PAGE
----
Int J Sports Med 2011; 32(10): 815
DOI: 10.1055/s-0031-1286300
Letter to the Editor
Georg Thieme Verlag KG Stuttgart · New York

Exercise-Associated Hyponatremia in the Tropics

J.K. W. Lee
T. Hew-Butler
Further Information

Publication History

Publication Date:
26 September 2011 (online)

Response to Professor Shepard’s Letter to the Editor:

We appreciate the interest shown by Professor Shepard in our study [1], and we thank the Editor for the opportunity to respond to the comments made.

With the limited number of hyponatremic runners admitted to the medical tent, we acknowledged the drawback of using incidence rate (X cases per 10 000 participants) to estimate the prevalence of exercise associated hyponatremia in our study. Nevertheless, reporting our findings using incidence rate allowed direct comparisons to be made with previous studies [2] [3].

While we agree with Professor Shepard that an individual with blood sodium concentration of 134 mmol/L is usually asymptomatic and this value would normally be considered biochemical rather than physiological, exceptions have been reported [4]. More importantly, regardless of if this value was “true”, this runner was symptomatic upon presentation at the onsite medial tent. In the absence of other biochemical derangements (hypoglycemia, hyperkalaemia, hyperthermia etc.), our assessment fulfilled the diagnostic criteria for exercise associated hyponatremia (blood sodium under the normal range of the lab/device performing the test). Notwithstanding the possibility of imprecision of the iSTAT device that would have lead to a misdiagnosis, the management of the hyponatremia depends more on clinical symptoms rather than the actual blood sodium concentration.

Because the contemporary, widely promulgated, message warns runners to stay “well hydrated”, we agree with Professor Shepard that some of the runners might have over drank prior to the event and commenced the race hyponatremic (<135 mmol/L). This assumption is reinforced by common observations of long queues for toilets at race starts and visits to the toilets during the first few kilometers of the race. We unfortunately did not obtain pre-race samples (a limitation that was highlighted in our paper) but would like to emphasise that participants were advised to stay well hydrated before and during the event. In addition, the risks of exercise associated hyponatremia were made known to the runners prior to the race. On this note, race organisers may further increase the awareness of this illness by restricting opportunities for copious fluid ingestion.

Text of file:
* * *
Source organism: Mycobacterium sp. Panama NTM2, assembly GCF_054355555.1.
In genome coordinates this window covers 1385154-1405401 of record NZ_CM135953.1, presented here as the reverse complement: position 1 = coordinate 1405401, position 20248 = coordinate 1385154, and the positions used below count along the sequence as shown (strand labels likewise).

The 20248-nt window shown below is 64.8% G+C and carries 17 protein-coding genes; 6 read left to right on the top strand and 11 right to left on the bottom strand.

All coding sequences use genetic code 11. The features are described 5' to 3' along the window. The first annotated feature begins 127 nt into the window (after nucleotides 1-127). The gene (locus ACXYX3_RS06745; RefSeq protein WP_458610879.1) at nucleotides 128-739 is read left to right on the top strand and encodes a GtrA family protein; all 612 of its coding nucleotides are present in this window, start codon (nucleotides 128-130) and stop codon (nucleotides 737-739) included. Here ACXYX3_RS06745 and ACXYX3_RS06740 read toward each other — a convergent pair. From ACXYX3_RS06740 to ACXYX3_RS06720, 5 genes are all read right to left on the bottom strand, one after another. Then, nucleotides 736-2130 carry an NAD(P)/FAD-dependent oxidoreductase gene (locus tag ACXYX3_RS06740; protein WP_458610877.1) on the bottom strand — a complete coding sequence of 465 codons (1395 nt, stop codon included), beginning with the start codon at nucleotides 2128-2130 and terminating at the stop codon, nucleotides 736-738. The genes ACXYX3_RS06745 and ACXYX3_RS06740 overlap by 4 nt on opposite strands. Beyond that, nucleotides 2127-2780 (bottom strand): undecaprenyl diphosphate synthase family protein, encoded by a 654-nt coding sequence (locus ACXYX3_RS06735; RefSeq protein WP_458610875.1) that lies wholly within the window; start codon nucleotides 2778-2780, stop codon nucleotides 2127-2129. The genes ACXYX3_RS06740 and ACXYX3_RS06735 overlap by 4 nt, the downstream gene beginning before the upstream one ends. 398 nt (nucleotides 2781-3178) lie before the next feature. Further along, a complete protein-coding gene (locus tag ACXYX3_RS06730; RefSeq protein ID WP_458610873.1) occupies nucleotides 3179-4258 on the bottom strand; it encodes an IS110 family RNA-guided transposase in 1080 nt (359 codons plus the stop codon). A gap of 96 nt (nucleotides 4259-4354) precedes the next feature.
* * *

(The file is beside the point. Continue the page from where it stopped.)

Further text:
We are pleased to acknowledge that Professor Shepard concurred with the key message of our study about the importance of fluid regulation during distance running, even when competing under tropical conditions. These observations further demonstrate that an overzealous approach to prevent dehydration may lead to a rare, but life threatening illness associated with the opposite fluid balance extreme – water intoxication.

  • References

  • 1 Lee JKW, Nio AQX, Ang WH, Johnson C, Aziz AR, Lim CL, Hew-Butler T. First reported cases of exercise-associated hyponatremia in Asia. Int J Sports Med 2011; 32: 297-302
  • 2 Frizzell RT, Lang GH, Lowance DC, Lathan SR. Hyponatremia and ultramarathon running. JAMA 1986; 255: 772-774
  • 3 Hew TD, Chorley JN, Cianca JC. Divine JG. The incidence, risk factors, and clinical manifestations of hyponatremia in marathon runners. Clin J Sport Med 2003; 13: 41-47
  • 4 Hew-Butler T, Anley C, Schwartz P, Noakes T. The treatment of symptomatic hyponatremia with hypertonic saline in an Ironman triathlete. Clin J Sport Med 2007; 17: 68-69